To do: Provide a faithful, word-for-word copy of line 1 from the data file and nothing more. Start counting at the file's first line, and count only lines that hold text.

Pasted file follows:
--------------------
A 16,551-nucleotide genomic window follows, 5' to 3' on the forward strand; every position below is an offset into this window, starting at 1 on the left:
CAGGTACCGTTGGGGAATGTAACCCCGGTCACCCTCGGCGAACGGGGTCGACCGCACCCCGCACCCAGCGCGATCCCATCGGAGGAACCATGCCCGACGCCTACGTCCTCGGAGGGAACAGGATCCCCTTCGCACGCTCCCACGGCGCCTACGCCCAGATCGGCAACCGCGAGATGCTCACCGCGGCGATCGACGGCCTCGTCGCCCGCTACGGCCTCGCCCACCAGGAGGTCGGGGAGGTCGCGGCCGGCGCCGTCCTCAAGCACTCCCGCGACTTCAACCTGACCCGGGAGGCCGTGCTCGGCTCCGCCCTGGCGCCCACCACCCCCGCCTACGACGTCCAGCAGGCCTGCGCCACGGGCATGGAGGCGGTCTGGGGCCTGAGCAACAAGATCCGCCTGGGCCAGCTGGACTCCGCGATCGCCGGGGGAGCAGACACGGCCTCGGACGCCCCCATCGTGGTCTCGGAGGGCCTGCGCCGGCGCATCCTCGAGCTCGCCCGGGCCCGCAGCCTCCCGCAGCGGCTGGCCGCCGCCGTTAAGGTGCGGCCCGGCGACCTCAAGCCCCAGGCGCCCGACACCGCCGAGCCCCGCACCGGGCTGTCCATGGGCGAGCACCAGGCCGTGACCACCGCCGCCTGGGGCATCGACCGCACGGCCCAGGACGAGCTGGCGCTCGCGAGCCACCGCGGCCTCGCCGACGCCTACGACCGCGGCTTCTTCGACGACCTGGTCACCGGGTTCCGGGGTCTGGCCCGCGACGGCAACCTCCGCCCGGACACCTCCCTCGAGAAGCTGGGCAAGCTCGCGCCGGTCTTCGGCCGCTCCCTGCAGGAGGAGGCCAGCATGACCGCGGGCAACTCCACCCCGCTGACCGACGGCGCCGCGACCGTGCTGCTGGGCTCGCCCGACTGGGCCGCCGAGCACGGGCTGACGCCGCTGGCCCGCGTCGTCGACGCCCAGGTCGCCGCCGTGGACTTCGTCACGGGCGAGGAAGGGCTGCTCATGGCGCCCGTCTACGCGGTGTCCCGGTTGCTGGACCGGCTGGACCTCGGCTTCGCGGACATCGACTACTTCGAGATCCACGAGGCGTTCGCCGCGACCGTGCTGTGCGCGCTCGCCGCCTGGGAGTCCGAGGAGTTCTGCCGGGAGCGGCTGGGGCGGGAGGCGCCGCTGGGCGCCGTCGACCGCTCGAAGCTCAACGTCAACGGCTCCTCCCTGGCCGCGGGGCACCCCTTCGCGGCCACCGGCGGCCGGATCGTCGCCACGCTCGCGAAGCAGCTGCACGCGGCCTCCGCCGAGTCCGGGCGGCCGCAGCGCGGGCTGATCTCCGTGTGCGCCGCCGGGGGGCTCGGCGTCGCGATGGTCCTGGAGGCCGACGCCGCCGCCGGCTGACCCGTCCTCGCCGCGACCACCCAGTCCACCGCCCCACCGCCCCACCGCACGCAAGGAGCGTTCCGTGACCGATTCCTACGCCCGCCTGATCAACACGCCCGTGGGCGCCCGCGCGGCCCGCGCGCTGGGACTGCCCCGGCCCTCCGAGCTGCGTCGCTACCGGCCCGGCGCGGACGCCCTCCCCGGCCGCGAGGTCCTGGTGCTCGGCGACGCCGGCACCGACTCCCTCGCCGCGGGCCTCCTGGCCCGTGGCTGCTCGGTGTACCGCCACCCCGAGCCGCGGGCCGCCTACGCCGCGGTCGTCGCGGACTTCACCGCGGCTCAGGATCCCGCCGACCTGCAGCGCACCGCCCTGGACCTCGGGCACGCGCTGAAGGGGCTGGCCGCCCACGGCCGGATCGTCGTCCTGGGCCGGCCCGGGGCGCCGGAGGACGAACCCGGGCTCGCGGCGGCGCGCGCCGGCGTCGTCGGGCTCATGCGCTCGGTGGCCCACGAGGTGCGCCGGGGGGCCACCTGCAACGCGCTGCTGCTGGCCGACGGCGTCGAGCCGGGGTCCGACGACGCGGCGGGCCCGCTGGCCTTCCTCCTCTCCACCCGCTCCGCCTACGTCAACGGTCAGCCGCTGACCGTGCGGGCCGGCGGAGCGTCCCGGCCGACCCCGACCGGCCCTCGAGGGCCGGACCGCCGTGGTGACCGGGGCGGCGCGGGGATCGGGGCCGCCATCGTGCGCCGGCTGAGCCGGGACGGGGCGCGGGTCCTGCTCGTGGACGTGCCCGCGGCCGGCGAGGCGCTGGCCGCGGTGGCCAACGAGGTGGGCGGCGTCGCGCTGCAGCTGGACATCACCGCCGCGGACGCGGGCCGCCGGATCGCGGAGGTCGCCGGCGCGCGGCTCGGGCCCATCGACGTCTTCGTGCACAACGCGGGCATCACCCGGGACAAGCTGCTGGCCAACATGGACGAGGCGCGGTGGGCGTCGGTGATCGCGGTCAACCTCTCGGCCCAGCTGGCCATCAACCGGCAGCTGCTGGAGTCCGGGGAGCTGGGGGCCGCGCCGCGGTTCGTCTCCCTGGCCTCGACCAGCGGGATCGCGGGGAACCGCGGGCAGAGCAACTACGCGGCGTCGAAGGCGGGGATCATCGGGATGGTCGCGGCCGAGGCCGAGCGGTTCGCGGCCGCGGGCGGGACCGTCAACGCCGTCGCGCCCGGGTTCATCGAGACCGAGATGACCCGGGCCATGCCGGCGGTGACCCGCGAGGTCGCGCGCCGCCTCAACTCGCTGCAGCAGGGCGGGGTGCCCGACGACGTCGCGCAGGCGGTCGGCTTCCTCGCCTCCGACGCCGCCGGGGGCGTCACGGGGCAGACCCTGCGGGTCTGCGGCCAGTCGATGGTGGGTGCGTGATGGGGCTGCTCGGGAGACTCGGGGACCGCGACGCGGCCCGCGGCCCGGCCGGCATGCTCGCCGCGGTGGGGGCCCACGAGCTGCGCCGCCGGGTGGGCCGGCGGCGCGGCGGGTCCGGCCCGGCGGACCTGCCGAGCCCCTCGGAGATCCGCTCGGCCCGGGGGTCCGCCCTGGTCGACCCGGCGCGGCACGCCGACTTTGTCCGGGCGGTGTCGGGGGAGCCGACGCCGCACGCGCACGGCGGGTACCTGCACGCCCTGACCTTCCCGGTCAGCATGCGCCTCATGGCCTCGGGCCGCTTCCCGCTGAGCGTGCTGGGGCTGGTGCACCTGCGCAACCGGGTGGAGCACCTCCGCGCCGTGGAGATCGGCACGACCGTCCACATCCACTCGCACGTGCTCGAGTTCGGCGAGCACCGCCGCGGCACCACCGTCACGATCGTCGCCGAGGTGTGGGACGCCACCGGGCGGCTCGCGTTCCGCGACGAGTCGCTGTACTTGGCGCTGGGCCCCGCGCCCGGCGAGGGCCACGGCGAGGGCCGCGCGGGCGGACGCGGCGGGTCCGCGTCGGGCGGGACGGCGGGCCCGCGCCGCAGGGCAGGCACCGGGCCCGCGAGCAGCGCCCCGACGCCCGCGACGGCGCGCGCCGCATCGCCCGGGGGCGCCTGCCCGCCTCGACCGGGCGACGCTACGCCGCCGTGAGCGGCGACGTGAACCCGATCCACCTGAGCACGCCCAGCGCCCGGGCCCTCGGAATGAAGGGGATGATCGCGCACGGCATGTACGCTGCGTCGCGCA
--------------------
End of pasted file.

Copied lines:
A 16,551-nucleotide genomic window follows, 5' to 3' on the forward strand; every position below is an offset into this window, starting at 1 on the left: